However, the Courts have taken a pragmatic view of in this area, not always requiring technically strict compliance with the provisions but rather adopting a common sense business approach having regard to the context.
What if you Don’t ‘show cause’
Having received a show cause notice the contractor needs to respond to it to the principal’s reasonable satisfaction. Depending on the context, that might include a plan for rectification, a plan to get back onto the timetable, and details about how and when that’s going to be achieved.
If the contractor fails to respond or the response is inadequate, the Principal may, by written notice, either: take out of the Contractor’s hands the whole or part of the work remaining and suspend payment; or terminating the contract.
What if the Principal is at Fault?
The standards operate similarly if it’s the Principal in substantial breach.
The main difference (at least, in some of the AS contracts) is that the Contractor must first suspend the works before it’s entitled to terminate.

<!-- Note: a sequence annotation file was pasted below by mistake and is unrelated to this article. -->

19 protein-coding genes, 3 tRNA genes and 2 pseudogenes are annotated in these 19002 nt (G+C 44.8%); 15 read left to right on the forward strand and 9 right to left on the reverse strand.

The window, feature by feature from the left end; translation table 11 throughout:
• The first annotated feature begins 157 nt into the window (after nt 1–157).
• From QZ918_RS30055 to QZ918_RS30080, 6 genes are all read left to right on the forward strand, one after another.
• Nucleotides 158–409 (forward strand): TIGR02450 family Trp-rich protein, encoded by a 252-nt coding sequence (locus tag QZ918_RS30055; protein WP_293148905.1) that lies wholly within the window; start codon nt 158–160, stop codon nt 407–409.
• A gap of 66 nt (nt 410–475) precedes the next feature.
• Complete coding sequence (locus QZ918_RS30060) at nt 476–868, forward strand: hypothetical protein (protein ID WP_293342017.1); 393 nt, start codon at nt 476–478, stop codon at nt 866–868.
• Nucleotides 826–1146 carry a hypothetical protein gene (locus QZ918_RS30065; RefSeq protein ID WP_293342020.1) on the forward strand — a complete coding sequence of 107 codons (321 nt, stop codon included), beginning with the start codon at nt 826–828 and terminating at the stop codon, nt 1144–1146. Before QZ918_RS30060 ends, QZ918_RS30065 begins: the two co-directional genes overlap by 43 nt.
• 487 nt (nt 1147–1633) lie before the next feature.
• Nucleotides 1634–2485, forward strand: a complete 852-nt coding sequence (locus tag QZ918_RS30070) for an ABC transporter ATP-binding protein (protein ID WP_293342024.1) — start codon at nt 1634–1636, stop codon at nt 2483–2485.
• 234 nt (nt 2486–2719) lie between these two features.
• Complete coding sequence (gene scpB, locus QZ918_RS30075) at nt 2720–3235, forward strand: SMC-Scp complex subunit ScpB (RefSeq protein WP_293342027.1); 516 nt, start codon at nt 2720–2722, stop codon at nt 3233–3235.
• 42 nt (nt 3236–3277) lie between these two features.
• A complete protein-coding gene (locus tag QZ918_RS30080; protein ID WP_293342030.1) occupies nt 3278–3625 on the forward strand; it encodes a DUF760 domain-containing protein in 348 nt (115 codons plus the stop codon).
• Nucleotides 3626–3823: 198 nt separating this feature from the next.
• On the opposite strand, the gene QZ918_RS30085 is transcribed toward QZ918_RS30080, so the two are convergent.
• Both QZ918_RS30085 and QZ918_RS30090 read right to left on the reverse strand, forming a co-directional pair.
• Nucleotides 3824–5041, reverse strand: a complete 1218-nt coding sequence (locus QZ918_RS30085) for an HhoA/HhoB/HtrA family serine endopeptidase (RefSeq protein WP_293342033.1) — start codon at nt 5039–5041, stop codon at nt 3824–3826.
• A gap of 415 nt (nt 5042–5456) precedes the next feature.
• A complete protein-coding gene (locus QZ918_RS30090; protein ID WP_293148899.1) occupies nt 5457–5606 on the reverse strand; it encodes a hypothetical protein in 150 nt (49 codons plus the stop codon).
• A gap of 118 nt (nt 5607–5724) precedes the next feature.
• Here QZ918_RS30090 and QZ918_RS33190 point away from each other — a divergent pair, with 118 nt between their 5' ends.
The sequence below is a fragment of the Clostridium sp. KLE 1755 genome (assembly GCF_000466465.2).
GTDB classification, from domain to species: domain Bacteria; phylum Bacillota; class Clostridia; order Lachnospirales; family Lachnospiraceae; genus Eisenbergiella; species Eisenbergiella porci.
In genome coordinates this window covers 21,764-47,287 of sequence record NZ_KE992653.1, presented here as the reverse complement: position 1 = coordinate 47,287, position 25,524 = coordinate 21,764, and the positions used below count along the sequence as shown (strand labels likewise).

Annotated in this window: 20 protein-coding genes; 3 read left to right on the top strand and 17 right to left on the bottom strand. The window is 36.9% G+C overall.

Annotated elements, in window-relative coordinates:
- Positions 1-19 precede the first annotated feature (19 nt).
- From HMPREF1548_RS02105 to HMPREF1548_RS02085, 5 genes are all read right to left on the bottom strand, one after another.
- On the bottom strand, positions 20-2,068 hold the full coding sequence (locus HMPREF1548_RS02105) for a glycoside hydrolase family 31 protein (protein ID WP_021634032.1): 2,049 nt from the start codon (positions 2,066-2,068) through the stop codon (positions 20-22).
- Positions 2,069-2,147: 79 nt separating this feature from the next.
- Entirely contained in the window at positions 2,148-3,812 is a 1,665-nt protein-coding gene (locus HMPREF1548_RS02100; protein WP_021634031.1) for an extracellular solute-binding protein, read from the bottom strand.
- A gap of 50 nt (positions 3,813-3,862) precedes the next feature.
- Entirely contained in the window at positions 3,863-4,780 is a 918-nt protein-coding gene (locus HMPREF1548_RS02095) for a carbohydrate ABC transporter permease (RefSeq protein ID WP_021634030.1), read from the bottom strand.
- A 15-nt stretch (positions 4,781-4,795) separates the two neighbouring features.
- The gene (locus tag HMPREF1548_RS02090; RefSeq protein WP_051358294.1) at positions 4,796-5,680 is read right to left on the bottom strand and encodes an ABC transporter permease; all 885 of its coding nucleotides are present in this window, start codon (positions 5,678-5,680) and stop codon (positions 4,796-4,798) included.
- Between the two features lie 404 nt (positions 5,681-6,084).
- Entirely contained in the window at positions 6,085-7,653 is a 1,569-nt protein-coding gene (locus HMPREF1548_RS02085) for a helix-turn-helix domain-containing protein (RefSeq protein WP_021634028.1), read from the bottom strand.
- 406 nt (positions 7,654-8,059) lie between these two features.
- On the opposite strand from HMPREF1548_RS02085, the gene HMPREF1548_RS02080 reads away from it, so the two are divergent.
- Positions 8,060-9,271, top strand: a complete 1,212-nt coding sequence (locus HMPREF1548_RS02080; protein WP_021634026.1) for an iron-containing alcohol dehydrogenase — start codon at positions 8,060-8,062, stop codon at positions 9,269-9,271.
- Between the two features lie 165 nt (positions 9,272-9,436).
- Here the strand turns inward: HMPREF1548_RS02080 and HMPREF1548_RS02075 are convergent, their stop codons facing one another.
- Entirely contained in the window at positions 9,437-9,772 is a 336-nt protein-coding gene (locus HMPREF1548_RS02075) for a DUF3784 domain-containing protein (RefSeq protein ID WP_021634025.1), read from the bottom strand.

Determining whether a party in substantial breach has ‘shown cause’
As we’ve mentioned, once a show cause notice is issued the party allegedly at fault has to respond to the notice.
Once you receive that response, your obligation is to give proper and honest consideration to whether the other party has, in fact, shown cause in response to the notice issued.
That said, Courts have upheld decisions to terminate even where that decision was unreasonable or purely self-interested by the innocent party.
This formal procedure is replicated in other variants of the AS4000 suite of contracts such as the AS 4901-1998 Subcontract conditions and the AS 4902-2000 General conditions of contract for design and construct. Similar procedures are also found in other standard form building contracts.
What If you Terminate Incorrectly?
What happens if you try to terminate but stuff it up in some way?
Perhaps you don’t issue a valid show cause notice, or perhaps the issue wasn’t considered a substantial breach? And then, despite that, you go ahead and issue a termination notice.
The main benefits to terminating a contract when the other party is at fault are:
- Obviously, getting another party in to do the work properly (or getting yourself out of a contract that has become unprofitable);
- The ability to claim damages against the other party.
Failing to terminate properly can kill off both of these benefits.
How’s that? Well, if you try to terminate but don’t do it right, it’s generally regarded as a “wrongful repudiation”. That is, you’ve indicated that you don’t intend to be bound by the contract anymore.